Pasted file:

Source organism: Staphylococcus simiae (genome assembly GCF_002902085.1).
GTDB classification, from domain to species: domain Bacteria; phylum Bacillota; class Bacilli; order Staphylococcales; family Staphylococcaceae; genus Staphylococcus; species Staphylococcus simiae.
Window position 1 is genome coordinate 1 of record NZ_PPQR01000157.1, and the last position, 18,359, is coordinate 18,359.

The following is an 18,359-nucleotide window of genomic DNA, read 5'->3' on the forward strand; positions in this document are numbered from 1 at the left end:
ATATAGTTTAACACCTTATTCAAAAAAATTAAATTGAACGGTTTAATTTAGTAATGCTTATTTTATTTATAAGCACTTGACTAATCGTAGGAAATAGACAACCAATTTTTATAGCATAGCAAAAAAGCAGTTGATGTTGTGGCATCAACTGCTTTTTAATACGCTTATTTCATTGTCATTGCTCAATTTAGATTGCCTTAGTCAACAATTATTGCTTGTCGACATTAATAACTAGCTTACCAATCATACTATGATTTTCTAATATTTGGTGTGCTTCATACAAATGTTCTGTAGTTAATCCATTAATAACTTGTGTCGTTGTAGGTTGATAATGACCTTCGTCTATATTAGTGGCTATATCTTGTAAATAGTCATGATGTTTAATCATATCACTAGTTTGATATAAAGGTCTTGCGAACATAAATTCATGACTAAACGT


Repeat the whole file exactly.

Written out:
Source organism: Staphylococcus simiae (genome assembly GCF_002902085.1).
GTDB classification, from domain to species: domain Bacteria; phylum Bacillota; class Bacilli; order Staphylococcales; family Staphylococcaceae; genus Staphylococcus; species Staphylococcus simiae.
Window position 1 is genome coordinate 1 of record NZ_PPQR01000157.1, and the last position, 18,359, is coordinate 18,359.

The following is an 18,359-nucleotide window of genomic DNA, read 5'->3' on the forward strand; positions in this document are numbered from 1 at the left end:
ATATAGTTTAACACCTTATTCAAAAAAATTAAATTGAACGGTTTAATTTAGTAATGCTTATTTTATTTATAAGCACTTGACTAATCGTAGGAAATAGACAACCAATTTTTATAGCATAGCAAAAAAGCAGTTGATGTTGTGGCATCAACTGCTTTTTAATACGCTTATTTCATTGTCATTGCTCAATTTAGATTGCCTTAGTCAACAATTATTGCTTGTCGACATTAATAACTAGCTTACCAATCATACTATGATTTTCTAATATTTGGTGTGCTTCATACAAATGTTCTGTAGTTAATCCATTAATAACTTGTGTCGTTGTAGGTTGATAATGACCTTCGTCTATATTAGTGGCTATATCTTGTAAATAGTCATGATGTTTAATCATATCACTAGTTTGATATAAAGGTCTTGCGAACATAAATTCATGACTAAACGT